After nine long years, fans could not wait to return to Middle Earth and their patience has been rewarded. After the success of the Lord of the Rings trilogy, director Peter Jackson immediately began plans to bring J.R.R Tolkien's original book in the series: "The Hobbit" to the big screen. The project endured an endless number of pre-production challenges, but fans' patience has been rewarded, as the first film in The Hobbit trilogy: "The Hobbit: An Unexpected Journey" was well worth the wait.
The movie is set approximately sixty years prior to the events of "The Lord of the Rings: The Fellowship of the Ring". We are introduced to a younger version of Bilbo Baggins (Martin Freeman), who we learned in the Lord of the Rings trilogy found the "one ring" during an adventure in his youth with a wizard by the name of Gandalf the Grey (Ian McKellan). Baggins likes his quiet, orderly hobbit life and does not like anything unexpected. However, a visit from Gandalf brings 13 unexpected visitors, 13 dwarves to be exact led by the legendary Thorin Oakenshield (Richard Armitage). The dwarves are on a quest to reclaim the lost Dwarf Kingdom of Erebor from the clutches of the dragon known as Smaug.
This opening act for The Hobbit trilogy ("The Desolation of Smaug" is due out in 2013 with "There and Back Again" due out in 2014) is a much lighter affair than the original series, which had only moments of light-heartedness during the epic quest. Freeman relies on his experience as a comedian for well-timed laughs throughout the film. His riddle exchange with Gollum (Andy Serkis) at a key point in the film provides not only loads of fun but character depth.
As with "The Lord of the Rings" trilogy the strength of this film is its visual and sound effects. There has been much discussion of the revolutionary idea to shoot the film in 48 frames per second as opposed to the traditional 24 frames per second. The result is magnificent, as Jackson does it again, by pushing the envelope of known filmmaking and giving viewers an amazing experience. The crispness and realism behind the images are breath taking. One will hardly believe they are watching a film as the film process leaves you believing that events are folding live in front of you. The film is a beauty and like its predecessor will hold up well for a number of years to come.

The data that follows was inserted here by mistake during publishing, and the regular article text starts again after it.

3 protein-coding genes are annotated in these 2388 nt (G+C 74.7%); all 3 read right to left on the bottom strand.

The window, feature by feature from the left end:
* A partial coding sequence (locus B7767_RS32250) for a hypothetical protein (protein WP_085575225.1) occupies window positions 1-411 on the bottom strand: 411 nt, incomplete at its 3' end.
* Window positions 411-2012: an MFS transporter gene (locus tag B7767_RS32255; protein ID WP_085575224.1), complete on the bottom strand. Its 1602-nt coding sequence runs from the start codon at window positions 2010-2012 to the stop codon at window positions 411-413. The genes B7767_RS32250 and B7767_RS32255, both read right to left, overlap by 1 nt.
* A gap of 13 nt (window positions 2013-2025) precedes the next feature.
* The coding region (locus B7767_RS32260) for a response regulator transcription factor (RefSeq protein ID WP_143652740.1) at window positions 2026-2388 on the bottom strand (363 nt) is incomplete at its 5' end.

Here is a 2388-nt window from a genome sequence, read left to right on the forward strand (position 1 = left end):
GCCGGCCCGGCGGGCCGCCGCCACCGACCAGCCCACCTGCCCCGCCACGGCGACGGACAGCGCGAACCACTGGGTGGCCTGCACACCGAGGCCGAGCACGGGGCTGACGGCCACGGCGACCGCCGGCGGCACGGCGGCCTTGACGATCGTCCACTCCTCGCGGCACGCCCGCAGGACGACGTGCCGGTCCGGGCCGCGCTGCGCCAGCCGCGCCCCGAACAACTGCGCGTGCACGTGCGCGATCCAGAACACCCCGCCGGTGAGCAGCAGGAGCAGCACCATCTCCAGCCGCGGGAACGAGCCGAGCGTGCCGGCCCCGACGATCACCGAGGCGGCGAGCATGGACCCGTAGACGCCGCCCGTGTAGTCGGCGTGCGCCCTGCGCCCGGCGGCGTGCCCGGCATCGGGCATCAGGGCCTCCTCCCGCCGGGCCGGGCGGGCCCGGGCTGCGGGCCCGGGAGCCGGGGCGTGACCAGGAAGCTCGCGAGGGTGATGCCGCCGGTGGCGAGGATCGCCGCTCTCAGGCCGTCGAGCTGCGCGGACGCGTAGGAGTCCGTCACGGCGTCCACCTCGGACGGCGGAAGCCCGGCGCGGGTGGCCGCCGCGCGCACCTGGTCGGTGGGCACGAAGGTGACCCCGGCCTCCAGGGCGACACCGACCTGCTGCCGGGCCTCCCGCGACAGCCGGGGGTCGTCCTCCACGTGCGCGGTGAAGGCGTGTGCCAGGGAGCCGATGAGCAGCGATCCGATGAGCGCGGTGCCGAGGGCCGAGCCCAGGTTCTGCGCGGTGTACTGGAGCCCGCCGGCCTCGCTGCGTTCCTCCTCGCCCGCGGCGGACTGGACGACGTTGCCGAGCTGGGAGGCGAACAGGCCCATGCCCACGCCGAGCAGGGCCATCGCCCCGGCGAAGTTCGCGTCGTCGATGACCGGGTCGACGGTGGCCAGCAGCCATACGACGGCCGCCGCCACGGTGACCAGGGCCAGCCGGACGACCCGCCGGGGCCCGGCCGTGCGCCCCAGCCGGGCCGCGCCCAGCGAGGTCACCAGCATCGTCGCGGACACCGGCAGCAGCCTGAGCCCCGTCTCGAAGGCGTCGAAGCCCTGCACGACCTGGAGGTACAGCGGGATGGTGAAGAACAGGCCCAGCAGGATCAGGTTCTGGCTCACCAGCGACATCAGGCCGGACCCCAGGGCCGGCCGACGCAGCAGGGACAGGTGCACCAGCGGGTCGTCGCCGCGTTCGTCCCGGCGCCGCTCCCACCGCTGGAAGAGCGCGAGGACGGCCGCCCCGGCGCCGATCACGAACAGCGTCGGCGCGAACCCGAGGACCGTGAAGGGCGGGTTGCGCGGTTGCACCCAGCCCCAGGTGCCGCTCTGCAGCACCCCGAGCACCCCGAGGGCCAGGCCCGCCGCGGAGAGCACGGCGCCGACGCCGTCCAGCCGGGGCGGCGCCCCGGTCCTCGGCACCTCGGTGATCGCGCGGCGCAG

If you are a fan of Jackson's original work, you may find "The Hobbit" a little predictable at times, as Jackson has recreated moments and themes from the first series into this one. This first film in "The Hobbit" series has a familiar pace and can be described as a mirror image of "The Fellowship of the Ring" in many aspects. Fans of Tolkien's work will not be disappointed with the detail and with Jackson's story-telling ability. However, while the original films received a number of accolades including a record-tying 11 Academy Awards for "The Lord of the Rings: The Return of the King", don't expect much love for "The Hobbit" series if it continues to use the same formula as the original Lord of the Rings trilogy. This series will instead find its love in the box office green.
"The Hobbit: An Unexpected Journey" is rated PG-13 for extended sequences of intense fantasy action violence and frightening images.